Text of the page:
Dedicated to the children whose parents “allow us to live in a world where we have the freedom to believe in Santa Claus” this is a very different story for Christmas, one that acknowledges those who serve by showing them in a less-that-traditional setting. NORAD (North American Aerospace Defence Command) is a joint United States and Canadian military organisation and for over 60 years it has tracked Santa’s flight each December 24. Children can watch where he is by going to the website or downloading an app so they know when they have to get into bed after their tour of the local Christmas lights as more than 1500 people trace his every movement through 47 radar installations in Northern Canada and Alaska, alerting them to when Santa actually leaves the North Pole, and satellites at about 22,000 miles above the Earth with infrared sensors, which see the heat coming off of Rudolph’s nose. In addition, there high-speed digital SantaCams set up around the world to catch a glimpse of him passing by the different cities.
Written in the vein of The Night Before Christmas this is one that even older children will enjoy. While predominantly American and with several pages of explanations at the end, nevertheless it will resonate particularly with children whose family members are in the services.
Santa is in trouble. A fog as thick as white soda fizz as enveloped the night and he is really worried that he is not going to be able to deliver his gifts for the children on time. He and his reindeer will have to fly low and slow guided only by streetlamps and houses as the stars and the moon have vanished. This works okay until midnight but when most lights are extinguished by then he is literally in the dark.
Through dark street and houses old Santa did poorly.
He now picked the presents more slowly, less surely.
He really was worried! For what could he do
If folks started waking before he was through?
And then he finds himself in the bedroom of a little reindeer – one who has been teased and ostracised by his brothers and sisters because of his glowing red nose – and suddenly Santa had a solution to his problem!
And, you,” he told Rudolph, may yet save the day!
Your shining bright nose, son, can show us the way!”
Told in a rhythm that mimics Clement Clark Moore’s The Night Before Christmas this is a wonderful story that tells the story behind the familiar song that our children all seem to know so well. It is the original story created in 1939 as a cost-saving measure for a department store chain that gave away colouring books at Christmas and which was eventually translated into the familiar song by the author’s brother -in-law in 1949, becoming an instant and enduring hit.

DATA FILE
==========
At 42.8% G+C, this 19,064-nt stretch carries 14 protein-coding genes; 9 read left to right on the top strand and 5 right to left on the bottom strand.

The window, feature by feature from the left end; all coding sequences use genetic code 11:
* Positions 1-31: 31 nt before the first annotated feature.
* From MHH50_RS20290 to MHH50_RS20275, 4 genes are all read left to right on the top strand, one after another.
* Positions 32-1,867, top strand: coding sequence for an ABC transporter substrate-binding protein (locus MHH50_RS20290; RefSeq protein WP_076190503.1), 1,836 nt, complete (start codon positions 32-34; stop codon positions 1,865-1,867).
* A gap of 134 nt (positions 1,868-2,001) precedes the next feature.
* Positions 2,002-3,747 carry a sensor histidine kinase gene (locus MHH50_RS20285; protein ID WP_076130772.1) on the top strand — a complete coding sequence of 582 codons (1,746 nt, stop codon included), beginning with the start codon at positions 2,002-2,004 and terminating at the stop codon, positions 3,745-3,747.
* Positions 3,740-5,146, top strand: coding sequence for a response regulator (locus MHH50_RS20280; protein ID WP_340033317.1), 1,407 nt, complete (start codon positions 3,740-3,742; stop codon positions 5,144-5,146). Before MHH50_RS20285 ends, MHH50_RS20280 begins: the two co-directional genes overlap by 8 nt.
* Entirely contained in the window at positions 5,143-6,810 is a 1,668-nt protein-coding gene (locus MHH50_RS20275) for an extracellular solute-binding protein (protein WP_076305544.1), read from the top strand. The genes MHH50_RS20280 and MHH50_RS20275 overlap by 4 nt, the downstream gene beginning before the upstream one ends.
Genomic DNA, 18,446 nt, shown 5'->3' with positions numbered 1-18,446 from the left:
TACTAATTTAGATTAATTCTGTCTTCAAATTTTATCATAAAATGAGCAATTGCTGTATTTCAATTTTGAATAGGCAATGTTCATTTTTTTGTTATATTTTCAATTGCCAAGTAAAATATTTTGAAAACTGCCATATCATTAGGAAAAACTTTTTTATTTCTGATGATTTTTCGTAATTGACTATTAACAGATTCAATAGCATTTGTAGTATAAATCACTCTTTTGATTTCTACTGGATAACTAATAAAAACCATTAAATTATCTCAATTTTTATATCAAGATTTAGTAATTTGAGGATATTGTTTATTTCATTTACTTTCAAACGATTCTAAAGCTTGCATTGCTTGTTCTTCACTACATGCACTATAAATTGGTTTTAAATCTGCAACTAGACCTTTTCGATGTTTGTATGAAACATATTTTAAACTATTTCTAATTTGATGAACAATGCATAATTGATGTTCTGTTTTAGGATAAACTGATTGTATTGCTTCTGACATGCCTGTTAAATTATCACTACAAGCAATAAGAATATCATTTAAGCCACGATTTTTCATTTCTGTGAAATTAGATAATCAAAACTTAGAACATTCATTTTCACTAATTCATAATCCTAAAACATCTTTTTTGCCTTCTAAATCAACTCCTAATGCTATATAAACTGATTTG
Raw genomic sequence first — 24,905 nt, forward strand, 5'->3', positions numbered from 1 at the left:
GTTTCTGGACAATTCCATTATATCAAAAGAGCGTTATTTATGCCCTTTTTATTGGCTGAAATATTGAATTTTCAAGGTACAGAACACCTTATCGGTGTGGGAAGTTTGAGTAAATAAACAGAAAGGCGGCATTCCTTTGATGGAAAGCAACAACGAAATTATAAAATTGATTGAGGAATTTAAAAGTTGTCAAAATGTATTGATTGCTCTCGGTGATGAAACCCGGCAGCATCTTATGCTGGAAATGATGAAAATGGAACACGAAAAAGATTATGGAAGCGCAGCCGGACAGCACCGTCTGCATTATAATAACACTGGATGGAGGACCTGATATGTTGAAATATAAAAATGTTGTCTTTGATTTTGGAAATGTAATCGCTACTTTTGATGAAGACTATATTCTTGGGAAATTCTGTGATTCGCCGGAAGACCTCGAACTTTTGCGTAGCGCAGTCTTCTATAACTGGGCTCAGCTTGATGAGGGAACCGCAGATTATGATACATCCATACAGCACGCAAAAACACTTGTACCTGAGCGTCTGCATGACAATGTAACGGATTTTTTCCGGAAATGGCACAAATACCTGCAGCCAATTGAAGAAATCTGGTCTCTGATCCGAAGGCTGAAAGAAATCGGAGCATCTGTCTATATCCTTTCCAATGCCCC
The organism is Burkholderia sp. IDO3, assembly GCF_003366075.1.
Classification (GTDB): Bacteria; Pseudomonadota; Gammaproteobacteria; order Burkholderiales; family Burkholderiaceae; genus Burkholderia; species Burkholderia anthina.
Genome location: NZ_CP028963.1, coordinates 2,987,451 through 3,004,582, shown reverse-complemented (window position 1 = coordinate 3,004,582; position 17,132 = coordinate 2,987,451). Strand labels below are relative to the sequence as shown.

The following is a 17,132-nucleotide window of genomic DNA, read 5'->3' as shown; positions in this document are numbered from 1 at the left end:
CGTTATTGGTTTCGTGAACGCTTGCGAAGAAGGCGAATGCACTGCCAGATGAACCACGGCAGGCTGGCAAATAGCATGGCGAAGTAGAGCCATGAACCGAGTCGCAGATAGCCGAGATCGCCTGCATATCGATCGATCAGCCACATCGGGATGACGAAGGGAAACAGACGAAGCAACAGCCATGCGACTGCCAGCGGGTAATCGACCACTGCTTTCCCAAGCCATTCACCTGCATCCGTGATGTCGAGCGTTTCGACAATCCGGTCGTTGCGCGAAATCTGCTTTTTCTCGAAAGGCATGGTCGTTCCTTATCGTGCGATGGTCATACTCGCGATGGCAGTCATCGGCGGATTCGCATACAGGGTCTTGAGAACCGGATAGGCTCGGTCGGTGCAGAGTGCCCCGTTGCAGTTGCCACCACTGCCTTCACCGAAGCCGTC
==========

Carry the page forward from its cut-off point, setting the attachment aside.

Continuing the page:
Superbly illustrated with stunning reality, colour and texture, it is a perfect bedtime read as that night comes closer and closer and little ones are starting to get excited. Told as much from the perspective of Rudolph as from Santa, it opens up lots of opportunity for discussing teasing, emotions and feelings and even how being different can be a good thing. As one who had the trifecta of red hair, freckles and glasses at a time when Shirley Temple lookalikes were prized, I can relate to that concept.
A Christmas classic that needs to be in every Countdown collection!
Take the traditional Christmas song, add the most magnificent creatures of the world’s oceans, include important information about those creatures and immerse the whole in the beautiful painted silk artworks of Kim Michelle Toft and you have, quite simply, my most favourite Christmas book ever!
Toft has used the words of The Twelve Days of Christmas not only to introduce readers to the dwellers of the deep, but has also built on the tradtional concept of gift-giving at this time to emphasise what a precious present these creatures are – one that we may not enjoy for much longer if we don’t start to value it now.
“All of the magnificent creatures in this book rely on the ocean for their survival and many were once found in abundance. This is no longer true. Modern technology, huge increases in the world’s population and lack of management have resulted in some serious problems. These problems include over fishing, pollution from poorly treated sewage, effluents from oil spoils, litter and global warmingwhich is contributing to the destruction of coral reefs all around the world. It is up to nations, governments and the will of the people to work together to help conserve these incredible gifts from nature.”
Thus, as well as being a stunning visual feast, there is a serious message that can be emphasised, enabling this book to sit well within any sustainability curriculum. Even though students might not be able to replicate the artworks which are handdrawn with gold gutta on white silk then painted with brushes using silk dyes, the concept itself might inspire a class project of those things in the local region that might disappear if no action to preserve them is taken.
At the end of the book is an amazing poster containing all the creatures mentioned, and some versions have a CD of Toft’s lyrics sung by Lisa Hunt. What a wonderful song to add to the Christmas repetoire.
Toft always writes and illustrates about her passion – the preservation of ocean life – and you can see all her publications here and as a bonus, here’s a full unit of work for The World that We Want.
She is one who must have a place on your library’s shelves – school or home.